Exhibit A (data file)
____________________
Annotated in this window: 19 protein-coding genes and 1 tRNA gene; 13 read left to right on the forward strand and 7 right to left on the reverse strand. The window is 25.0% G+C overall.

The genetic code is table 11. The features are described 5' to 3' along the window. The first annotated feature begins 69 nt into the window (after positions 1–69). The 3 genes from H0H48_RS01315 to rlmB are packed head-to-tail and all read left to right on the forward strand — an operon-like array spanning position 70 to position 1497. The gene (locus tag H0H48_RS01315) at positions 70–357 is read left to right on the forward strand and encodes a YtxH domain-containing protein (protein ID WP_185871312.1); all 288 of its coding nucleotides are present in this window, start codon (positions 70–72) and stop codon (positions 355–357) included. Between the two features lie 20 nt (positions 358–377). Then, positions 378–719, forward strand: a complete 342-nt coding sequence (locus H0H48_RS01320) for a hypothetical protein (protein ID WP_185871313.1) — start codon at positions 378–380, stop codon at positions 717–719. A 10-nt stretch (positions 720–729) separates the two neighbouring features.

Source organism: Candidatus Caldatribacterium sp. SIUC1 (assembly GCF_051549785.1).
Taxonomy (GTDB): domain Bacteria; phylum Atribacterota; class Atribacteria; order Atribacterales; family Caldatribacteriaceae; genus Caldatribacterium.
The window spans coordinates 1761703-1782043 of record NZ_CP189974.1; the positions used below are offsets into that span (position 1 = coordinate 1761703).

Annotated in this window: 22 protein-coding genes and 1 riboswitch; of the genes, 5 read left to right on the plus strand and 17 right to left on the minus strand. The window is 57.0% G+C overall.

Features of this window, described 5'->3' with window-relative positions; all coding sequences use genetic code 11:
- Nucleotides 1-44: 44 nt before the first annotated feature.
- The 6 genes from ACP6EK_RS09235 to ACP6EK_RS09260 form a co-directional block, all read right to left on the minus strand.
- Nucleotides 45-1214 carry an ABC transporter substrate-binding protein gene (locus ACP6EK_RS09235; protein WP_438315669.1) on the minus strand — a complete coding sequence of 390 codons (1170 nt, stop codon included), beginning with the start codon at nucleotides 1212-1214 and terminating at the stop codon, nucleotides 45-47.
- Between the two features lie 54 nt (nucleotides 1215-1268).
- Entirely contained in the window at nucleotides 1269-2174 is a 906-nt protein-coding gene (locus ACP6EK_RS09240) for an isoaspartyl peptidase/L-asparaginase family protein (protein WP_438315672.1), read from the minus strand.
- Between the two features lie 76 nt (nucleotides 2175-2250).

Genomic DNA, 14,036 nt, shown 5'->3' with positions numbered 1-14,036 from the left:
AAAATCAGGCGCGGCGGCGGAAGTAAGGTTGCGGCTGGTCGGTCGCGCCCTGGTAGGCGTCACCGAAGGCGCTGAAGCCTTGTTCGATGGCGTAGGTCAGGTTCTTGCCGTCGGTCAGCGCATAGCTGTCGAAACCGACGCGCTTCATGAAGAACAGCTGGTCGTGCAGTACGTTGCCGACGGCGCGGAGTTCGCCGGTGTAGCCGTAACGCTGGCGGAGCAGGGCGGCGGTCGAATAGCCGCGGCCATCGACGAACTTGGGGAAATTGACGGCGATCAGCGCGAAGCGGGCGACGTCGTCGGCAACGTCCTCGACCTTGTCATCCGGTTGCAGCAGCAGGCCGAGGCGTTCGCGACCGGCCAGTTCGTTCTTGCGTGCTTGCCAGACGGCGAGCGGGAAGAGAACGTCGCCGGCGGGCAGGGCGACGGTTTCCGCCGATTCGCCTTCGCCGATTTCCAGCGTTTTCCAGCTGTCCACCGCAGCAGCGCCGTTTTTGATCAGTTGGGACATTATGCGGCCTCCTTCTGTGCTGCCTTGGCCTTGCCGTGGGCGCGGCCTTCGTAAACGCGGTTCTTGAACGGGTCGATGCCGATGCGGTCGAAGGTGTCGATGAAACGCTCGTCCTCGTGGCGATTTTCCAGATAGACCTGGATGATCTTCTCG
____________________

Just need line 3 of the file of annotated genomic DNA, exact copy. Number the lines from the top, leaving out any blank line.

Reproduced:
Source organism: Candidatus Caldatribacterium sp. SIUC1 (assembly GCF_051549785.1).